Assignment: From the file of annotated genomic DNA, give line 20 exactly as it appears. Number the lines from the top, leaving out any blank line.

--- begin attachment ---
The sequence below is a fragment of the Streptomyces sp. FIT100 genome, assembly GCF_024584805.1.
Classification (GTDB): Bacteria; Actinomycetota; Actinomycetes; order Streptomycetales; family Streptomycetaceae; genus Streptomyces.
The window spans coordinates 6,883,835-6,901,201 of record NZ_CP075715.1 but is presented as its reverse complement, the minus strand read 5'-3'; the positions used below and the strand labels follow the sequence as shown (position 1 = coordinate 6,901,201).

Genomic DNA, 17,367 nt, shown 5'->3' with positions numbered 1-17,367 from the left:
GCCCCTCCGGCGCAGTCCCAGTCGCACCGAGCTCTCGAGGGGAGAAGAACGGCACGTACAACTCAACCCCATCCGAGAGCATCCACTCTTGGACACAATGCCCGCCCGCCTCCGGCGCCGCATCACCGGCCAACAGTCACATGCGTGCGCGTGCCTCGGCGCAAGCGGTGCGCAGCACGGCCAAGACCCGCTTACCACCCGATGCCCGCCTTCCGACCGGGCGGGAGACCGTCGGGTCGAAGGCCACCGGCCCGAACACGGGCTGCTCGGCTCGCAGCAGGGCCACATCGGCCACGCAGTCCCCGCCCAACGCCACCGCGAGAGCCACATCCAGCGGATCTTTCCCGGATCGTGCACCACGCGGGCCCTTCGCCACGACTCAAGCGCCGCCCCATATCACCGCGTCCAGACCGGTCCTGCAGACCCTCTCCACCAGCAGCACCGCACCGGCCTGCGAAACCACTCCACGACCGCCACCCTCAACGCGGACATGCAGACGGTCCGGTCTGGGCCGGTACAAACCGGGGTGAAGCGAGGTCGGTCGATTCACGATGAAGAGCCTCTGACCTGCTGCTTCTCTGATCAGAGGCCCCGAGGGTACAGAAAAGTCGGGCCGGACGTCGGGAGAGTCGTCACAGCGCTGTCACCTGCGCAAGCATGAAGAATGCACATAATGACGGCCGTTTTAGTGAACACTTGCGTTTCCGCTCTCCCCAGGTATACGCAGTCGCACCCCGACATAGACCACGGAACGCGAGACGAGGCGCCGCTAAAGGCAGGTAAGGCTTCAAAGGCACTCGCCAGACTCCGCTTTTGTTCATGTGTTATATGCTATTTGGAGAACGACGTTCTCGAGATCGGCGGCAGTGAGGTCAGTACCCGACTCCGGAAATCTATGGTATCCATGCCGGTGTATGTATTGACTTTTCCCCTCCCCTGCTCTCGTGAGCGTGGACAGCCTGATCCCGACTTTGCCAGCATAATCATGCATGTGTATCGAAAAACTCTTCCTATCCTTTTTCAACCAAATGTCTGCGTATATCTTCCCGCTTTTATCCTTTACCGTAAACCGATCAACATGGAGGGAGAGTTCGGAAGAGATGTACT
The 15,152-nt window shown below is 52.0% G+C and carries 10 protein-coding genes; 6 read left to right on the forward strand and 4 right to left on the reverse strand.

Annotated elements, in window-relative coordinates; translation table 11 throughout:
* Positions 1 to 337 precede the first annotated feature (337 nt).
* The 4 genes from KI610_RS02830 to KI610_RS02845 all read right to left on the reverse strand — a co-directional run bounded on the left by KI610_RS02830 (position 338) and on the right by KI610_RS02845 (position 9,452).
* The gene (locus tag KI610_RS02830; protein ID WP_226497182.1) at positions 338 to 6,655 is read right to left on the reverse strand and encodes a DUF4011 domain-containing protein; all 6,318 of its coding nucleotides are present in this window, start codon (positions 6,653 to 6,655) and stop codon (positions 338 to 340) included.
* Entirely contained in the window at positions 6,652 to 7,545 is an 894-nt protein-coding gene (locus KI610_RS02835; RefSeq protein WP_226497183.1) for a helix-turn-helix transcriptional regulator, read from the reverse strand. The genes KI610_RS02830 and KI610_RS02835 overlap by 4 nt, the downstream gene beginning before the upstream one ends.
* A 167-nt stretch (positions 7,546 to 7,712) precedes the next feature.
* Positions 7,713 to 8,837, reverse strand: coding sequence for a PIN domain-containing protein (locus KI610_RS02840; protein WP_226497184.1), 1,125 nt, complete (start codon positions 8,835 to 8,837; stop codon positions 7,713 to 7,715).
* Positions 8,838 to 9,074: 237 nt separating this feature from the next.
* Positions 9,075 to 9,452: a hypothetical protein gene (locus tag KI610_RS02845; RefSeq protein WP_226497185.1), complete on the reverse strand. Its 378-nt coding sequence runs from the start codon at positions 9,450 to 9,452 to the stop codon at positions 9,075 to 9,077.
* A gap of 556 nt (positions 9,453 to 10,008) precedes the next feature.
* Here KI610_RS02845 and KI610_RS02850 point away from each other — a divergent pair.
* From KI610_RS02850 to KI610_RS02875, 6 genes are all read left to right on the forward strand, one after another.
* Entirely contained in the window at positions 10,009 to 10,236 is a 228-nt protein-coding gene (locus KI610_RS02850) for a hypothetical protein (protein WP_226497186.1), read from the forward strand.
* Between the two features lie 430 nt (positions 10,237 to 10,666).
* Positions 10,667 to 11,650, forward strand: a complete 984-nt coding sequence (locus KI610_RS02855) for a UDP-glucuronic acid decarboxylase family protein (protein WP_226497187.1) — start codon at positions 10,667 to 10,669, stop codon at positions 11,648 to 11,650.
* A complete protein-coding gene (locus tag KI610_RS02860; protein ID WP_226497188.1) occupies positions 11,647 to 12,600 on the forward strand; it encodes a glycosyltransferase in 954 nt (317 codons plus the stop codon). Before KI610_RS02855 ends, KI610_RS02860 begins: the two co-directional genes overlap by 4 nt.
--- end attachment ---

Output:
* Between the two features lie 430 nt (positions 10,237 to 10,666).